Image description: a diagram of a normal uterus next to a uterus with adenomyosis in the uterine wall.  Image credit: https://step2.medbullets.com/gynecology/120209/adenomyosis

I’m told it’s in the name – adeno (gland), myo (muscle) and osis (condition).

Like endo, adeno can only properly be diagnosed through surgery, although symptoms, transvaginal ultrasounds and MRIs can all offer diagnostic clues.

Symptoms are similar to those of endo – bleeding, pain, swelling. The usual culprits. It usually appears hand in hand with endo, but not always. You can have just one or the other. It can also be masked by the presence of endometriosis. The possibility of me having it wasn’t even raised by doctors until we were sure all my endo was gone and I was still having pain.

Unfortunately, the fact that it is buried inside the wall of an organ is problematic when it comes to treatment. Endo, at least, only requires the sufferer to have some holes bored in their abdomen so surgeons can get into the pelvic cavity. On the plus side, adeno can be cured by a hysterectomy, unlike endo. Other treatments include IUDs, menopause, and keyhole surgery.

Surgery itself comes in a variety of forms for adeno. As mentioned, there’s a full-blown hysterectomy (typically a last resort). Another option is uterine artery embolisation, or UAE, which blocks the two main arteries supplying blood to the uterus. With these blocked, bloodflow is significantly reduced (although not totally inhibited) and the adeno is also starved of blood. It’s not a cure and it may require repeat surgeries.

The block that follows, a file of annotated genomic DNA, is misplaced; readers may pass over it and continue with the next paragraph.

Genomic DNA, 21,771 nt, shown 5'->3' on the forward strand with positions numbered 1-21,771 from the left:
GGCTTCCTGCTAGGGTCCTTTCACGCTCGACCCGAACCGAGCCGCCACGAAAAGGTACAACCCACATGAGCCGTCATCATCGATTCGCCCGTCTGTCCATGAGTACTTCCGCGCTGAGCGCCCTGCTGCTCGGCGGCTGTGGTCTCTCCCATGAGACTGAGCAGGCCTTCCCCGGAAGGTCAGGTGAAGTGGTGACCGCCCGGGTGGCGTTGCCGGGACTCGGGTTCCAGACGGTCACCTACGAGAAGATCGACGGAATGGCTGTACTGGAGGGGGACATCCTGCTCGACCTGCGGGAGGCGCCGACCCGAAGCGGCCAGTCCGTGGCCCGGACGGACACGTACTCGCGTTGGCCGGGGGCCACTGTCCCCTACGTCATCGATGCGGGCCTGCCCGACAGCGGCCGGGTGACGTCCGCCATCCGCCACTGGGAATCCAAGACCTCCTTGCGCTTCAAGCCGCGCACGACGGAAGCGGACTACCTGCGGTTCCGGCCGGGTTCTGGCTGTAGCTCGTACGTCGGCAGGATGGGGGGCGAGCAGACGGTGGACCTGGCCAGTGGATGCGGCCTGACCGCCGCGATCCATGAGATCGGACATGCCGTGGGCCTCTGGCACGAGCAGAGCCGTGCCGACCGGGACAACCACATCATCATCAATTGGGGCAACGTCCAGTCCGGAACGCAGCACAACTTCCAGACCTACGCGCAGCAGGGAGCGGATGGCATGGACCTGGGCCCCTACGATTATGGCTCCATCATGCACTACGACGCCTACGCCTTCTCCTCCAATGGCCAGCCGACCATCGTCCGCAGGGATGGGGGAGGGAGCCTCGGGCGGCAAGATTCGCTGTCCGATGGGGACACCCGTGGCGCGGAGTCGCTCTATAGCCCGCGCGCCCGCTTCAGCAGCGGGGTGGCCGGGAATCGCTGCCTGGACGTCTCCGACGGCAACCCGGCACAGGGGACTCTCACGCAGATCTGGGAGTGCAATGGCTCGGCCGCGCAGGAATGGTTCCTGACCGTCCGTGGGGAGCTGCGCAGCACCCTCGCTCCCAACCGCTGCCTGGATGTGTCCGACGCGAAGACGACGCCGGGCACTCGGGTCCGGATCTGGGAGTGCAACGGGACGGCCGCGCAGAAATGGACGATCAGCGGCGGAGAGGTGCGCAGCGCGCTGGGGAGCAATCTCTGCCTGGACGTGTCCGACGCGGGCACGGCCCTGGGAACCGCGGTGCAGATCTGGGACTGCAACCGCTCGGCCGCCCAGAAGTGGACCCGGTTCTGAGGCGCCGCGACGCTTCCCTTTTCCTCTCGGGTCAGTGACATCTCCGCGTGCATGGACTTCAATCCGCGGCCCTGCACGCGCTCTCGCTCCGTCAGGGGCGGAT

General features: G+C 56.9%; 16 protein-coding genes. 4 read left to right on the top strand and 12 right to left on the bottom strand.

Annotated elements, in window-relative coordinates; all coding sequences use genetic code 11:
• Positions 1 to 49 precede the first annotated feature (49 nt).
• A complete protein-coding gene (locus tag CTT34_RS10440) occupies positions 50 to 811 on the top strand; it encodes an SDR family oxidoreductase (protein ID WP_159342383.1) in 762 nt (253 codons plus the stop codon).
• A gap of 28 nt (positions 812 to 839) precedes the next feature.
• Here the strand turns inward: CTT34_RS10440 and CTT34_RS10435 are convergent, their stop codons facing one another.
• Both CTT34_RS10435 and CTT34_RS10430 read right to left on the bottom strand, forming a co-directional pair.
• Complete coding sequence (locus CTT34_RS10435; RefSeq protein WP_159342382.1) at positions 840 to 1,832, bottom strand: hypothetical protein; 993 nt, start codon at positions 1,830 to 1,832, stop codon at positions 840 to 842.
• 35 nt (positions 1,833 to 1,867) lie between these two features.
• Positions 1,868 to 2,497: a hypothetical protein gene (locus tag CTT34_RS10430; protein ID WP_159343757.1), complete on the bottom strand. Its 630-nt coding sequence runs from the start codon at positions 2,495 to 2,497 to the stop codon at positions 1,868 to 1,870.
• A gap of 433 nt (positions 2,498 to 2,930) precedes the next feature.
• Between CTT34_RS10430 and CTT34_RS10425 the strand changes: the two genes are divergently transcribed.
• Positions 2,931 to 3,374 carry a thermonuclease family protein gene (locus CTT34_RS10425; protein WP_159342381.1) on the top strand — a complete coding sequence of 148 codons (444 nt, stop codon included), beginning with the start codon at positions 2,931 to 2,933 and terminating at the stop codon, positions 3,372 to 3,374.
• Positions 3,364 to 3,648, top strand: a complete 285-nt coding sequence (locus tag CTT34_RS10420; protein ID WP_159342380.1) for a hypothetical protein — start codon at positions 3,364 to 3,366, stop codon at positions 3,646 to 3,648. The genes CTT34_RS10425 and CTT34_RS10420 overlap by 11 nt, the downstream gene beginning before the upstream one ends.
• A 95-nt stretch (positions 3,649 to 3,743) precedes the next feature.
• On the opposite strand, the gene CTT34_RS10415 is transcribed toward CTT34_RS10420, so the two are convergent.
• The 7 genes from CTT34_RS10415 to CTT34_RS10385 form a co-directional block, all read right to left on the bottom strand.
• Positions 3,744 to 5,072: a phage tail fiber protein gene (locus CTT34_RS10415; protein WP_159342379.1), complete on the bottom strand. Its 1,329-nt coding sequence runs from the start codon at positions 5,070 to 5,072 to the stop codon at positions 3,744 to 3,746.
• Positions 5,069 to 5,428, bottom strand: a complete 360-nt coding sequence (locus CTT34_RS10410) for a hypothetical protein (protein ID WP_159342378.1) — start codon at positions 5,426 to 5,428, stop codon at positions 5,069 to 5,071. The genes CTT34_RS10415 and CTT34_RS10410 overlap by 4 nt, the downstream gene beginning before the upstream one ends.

The other option is myometrium resection, or adenomyoma resection, which focuses on the removal of large clumps of adeno, known as adenomyoma. Unfortunately, it targets only those clumps and won’t get tiny bits scattered across the uterus. It can improve pain and fertility, but also carries the risk of the uterine muscle being torn or weakened, and may increase the risk of miscarriage. As usual, all our treatment options are an exercise in trade-offs.

What causes it? Well, like endo, that is something of a mystery. Current wisdom indicates that some type of trauma to the uterus, such a childbirth or surgery (such as removal of endometriosis) can encourage it. Isn’t that a fun piece of irony?

All in all, there’s a lot of similarities with endometriosis, and not in a good way. To most endometriosis sufferers, I suspect being told they also have adenomyosis will just feel like another hurdle in a very long and bumpy road rather than a new road altogether. For others, it will be devastating news – here’s another lifelong illness.  I’ll admit I shed some tears.